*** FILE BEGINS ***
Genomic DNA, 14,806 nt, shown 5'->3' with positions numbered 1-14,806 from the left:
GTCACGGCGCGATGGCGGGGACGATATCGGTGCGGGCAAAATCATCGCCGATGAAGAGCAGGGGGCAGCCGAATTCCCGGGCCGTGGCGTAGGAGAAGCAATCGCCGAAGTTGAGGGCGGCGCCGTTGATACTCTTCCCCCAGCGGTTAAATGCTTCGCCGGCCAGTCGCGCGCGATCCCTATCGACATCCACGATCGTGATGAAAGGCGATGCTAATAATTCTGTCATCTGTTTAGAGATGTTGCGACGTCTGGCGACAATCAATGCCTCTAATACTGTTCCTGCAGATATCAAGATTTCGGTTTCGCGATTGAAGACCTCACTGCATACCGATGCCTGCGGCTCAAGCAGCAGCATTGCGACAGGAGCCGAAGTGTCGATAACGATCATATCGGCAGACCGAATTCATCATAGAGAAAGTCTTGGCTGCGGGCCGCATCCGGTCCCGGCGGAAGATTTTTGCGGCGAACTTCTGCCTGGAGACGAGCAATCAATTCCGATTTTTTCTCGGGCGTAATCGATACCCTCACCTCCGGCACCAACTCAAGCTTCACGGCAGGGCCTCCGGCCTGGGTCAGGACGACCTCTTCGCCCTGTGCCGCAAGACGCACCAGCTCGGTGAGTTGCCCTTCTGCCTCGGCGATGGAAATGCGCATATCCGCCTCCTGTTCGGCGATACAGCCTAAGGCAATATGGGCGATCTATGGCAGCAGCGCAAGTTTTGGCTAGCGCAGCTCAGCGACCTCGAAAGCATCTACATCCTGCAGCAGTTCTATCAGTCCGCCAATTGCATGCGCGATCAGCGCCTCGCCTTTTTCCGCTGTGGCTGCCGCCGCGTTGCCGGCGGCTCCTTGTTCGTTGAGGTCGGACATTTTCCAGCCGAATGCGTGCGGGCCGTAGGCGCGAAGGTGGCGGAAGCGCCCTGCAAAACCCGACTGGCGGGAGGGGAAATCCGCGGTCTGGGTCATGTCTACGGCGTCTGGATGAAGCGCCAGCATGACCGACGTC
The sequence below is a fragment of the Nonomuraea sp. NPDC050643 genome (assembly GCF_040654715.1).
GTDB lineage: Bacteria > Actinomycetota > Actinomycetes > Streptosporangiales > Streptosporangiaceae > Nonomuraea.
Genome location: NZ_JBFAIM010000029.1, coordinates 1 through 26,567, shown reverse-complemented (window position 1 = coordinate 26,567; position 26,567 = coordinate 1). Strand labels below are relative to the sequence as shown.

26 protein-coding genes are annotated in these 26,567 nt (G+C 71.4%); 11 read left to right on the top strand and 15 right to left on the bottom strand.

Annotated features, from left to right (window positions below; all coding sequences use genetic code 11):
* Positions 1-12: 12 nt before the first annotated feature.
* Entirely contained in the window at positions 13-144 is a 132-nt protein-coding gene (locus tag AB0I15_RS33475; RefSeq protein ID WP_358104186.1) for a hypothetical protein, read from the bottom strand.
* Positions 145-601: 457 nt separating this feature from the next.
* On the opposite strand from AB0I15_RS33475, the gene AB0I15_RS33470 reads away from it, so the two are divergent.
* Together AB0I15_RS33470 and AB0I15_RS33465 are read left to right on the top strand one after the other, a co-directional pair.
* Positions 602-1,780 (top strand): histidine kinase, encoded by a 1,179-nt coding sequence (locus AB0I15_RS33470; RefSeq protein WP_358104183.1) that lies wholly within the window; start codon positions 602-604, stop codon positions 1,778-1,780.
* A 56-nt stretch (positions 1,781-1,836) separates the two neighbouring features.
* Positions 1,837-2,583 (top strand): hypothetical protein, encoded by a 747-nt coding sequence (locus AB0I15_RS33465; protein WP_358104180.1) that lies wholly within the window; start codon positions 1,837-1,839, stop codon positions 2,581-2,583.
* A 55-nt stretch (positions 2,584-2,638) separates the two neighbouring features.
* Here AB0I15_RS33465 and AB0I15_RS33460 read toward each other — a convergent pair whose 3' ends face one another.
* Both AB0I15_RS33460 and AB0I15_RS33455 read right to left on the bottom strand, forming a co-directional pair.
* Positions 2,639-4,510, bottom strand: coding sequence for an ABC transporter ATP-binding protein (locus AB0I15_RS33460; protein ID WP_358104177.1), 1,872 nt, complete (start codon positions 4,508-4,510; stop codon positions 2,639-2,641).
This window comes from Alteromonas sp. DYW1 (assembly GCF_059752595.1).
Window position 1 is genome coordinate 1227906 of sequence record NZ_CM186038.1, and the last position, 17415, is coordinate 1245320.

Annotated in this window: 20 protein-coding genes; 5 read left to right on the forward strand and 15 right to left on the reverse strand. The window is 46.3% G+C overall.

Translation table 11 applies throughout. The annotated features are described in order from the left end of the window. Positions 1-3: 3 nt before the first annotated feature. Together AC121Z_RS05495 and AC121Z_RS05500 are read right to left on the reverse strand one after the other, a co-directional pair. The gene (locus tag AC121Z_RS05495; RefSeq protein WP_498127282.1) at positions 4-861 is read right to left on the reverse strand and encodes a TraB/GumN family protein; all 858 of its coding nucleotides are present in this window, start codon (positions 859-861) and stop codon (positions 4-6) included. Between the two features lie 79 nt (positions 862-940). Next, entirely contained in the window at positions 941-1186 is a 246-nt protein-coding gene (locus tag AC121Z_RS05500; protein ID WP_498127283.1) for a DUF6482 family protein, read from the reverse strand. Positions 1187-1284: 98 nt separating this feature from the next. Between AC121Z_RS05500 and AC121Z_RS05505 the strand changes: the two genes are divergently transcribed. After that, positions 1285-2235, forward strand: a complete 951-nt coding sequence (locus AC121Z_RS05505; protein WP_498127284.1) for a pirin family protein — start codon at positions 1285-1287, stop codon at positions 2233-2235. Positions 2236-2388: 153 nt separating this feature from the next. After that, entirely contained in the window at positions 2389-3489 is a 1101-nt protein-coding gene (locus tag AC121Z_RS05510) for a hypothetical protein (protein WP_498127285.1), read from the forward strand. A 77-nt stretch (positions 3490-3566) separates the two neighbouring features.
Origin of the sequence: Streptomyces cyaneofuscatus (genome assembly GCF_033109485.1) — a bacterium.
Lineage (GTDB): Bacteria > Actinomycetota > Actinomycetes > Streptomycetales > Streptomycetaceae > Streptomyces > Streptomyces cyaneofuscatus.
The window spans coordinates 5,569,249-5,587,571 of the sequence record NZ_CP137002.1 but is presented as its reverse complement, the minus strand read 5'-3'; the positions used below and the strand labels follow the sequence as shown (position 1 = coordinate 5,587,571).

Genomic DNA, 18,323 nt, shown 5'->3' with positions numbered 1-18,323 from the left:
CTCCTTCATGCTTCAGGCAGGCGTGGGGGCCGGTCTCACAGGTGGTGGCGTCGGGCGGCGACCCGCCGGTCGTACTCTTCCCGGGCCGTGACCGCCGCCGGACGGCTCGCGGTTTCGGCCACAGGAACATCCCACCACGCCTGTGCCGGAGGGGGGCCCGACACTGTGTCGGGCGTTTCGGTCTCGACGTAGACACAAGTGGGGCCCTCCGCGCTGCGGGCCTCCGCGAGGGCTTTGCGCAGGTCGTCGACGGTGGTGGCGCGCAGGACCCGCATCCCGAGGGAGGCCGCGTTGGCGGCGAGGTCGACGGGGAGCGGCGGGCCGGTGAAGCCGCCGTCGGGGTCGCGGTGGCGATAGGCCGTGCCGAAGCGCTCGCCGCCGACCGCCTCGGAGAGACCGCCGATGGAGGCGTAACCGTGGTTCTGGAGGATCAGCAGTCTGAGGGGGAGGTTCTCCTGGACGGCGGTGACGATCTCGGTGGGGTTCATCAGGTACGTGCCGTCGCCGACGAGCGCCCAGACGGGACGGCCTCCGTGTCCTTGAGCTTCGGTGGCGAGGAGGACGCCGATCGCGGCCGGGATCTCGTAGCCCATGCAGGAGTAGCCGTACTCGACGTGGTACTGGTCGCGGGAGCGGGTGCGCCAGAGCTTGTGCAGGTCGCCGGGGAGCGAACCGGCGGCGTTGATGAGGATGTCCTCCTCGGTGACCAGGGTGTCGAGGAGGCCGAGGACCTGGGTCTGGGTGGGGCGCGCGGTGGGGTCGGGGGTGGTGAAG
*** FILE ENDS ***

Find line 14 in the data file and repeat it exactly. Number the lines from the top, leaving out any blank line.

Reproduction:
* A 56-nt stretch (positions 1,781-1,836) separates the two neighbouring features.